Sep 6, 2014

Kitschy Coo Lady Skater aka The dress that started this blog

So far I wrote a few blog posts, but never made an appearance. By now you're probably curious what I look like - I know I would be! - So here I am, all 182 cm of me, in the lady skater dress that kick started this blog.

I finished the dress a few months ago, but never got around to wearing/blogging it, because it's more of an autumn dress. When I finished the dress I was so proud of myself: I actually finished a garment that didn't look hideous or homemade, but something that I could actually wear. 

You may recognize the pattern as the Kitschy Coo lady skater dress. The pattern was a gift from my mom, after I expressed an interest in picking up sewing. My mom taught me the basics as a kid and under her supervision I created a few skirts and pants for myself. 
I wish that would have resulted in a prosperous sewing career from then on, but unfortunately that wasn't the case. After I moved out I made a few sewing attempts on my own, that all failed miserably as a result of poor pattern and fabric choices. 

I think the Colette wardrobe architect series was the last push I needed to consider sewing again. I felt limited by the choices in RTW, and being tall means it's hard to find a proper fitting garment to begin with. The wardrobe architect really helped me to reconsider how I select what I wear. 

The great thing about sewing is that you can influence almost every aspect of your garment. While hunting for fabric I was immediately drawn to this green ponte knit. I don't usually wear much green, but it's always been my favorite color. My childhood room was green, my favorite hat is green, my bike is green. So it seemed fitting that my first dress would be green.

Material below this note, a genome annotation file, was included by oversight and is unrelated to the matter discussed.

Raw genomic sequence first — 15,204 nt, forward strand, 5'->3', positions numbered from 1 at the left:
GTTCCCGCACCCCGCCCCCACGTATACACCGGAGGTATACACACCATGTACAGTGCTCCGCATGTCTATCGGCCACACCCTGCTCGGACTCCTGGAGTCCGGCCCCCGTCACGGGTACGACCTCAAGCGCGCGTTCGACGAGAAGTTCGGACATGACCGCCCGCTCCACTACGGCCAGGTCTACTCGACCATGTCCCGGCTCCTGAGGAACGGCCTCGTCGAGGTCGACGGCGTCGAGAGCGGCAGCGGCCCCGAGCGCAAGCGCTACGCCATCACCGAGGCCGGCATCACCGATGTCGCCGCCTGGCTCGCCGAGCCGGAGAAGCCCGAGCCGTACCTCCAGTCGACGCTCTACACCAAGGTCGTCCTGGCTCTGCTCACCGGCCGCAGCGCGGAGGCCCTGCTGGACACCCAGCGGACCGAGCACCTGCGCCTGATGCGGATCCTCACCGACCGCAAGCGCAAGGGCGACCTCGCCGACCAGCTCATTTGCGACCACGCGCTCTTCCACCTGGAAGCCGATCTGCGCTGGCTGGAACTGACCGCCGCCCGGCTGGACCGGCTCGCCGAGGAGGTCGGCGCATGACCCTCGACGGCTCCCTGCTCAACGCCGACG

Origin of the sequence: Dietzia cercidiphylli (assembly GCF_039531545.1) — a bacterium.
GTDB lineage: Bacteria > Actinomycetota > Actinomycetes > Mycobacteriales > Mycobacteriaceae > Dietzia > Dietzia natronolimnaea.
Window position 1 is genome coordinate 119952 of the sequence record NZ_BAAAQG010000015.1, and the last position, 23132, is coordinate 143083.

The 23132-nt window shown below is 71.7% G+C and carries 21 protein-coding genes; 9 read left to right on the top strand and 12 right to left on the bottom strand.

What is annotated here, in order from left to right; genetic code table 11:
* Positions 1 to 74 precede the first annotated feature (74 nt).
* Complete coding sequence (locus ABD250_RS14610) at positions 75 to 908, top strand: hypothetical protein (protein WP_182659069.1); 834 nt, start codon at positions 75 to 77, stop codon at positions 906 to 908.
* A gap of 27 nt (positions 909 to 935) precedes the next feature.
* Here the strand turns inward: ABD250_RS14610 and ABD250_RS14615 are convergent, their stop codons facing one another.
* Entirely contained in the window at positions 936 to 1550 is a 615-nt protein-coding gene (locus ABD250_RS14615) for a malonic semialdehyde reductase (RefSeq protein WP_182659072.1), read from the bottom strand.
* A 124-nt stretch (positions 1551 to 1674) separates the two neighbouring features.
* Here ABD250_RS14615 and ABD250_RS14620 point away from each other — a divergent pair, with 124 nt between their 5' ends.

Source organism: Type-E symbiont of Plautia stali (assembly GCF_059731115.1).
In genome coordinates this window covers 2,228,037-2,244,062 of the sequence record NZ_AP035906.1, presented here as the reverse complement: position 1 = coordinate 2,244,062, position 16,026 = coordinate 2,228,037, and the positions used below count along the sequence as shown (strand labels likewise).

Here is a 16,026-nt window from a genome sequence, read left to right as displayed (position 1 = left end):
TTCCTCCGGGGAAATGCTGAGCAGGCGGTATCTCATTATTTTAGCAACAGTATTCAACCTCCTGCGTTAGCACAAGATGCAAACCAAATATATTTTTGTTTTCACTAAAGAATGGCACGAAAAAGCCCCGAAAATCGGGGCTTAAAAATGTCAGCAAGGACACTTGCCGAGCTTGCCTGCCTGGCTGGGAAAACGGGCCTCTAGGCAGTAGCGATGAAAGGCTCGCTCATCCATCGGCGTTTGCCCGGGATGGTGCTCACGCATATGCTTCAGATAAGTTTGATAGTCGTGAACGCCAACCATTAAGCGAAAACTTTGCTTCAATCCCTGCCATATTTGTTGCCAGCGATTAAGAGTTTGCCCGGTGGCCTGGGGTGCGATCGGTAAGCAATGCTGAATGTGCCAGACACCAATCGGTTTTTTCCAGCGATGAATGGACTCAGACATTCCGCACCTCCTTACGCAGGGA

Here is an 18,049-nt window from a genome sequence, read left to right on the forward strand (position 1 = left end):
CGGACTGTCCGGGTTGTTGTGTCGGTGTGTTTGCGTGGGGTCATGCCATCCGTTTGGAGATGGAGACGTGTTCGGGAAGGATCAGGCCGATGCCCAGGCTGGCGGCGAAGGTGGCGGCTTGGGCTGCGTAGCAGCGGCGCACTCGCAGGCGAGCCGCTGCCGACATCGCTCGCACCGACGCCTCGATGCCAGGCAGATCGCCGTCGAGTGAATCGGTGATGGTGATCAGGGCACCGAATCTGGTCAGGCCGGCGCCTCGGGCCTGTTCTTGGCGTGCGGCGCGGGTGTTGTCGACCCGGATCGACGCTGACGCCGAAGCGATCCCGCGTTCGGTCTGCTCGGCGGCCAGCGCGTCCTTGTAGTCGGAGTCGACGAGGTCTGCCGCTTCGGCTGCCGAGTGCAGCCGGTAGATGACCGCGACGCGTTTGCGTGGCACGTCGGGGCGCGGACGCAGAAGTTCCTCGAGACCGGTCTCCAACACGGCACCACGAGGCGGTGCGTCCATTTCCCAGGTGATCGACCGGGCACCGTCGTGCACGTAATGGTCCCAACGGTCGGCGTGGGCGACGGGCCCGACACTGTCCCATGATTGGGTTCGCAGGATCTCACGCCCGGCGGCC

Construction of the dress
The pattern comes with photographed step by step instructions. I loved them! It made the steps really easy to follow and the whole process enjoyable. Even the new techniques were easy to visualize based on the pictures. 

The only step I experienced some difficulties with was the neckband. The first time it curled up like crazy, but after some mail support from Mrs. Kitschy Coo and a practice attempt in my muslin it turned out pretty nice and flat. 

One thing I'm not so happy with is the overall fit. As you can see in the picture above the top turned out very tight. I made a muslin to test the fit, but made the rookie mistake of making a muslin in a wildly different fabric. My muslin fabric had a lot more stretch than the ponte knit that I used for the final version, hence it turned out very tight. 

If I were to make the dress again I would check the stretch recovery of my fabric, size up, broaden the shoulders, lengthen the sleeves and skirt a tad more and scoop out the neck. 

This particular dress probably won't get a lot of wear, but I don't mind. The process was very enjoyable and I learned a lot. For now that's all that counts (and it helps that my second make was already a lot more successful)

Until next time!


  1. Beautiful pictures! I really like the color on you!

  2. Lovely! With your figure you can wear that proudly!!

  3. The colour is really very nice on you (I agree with Marianne), and the setting is lovely. Its good that you can critique your own garments - the back does look a little tight, as you mention. I must say I always want to know who is behind a blog and really like to see the clothes on the person rather than a hanger or dress form. Thank you!

    1. Thanks, Kate!
      All the compliments gave me the confidence to buy another piece of green fabric for a future project. Achieving the perfect fit is really where the fun is at for me. Being tall means that it's very rare to find it in RTW. There is always an element of fit I need to compromise on. I love that sewing gives you the tools to try and tweak to perfection. As a beginner I still very much need to develop my fitting and sewing skills, but I'm confident I will get there with time. For woven pieces I will make muslins first and play around with those.



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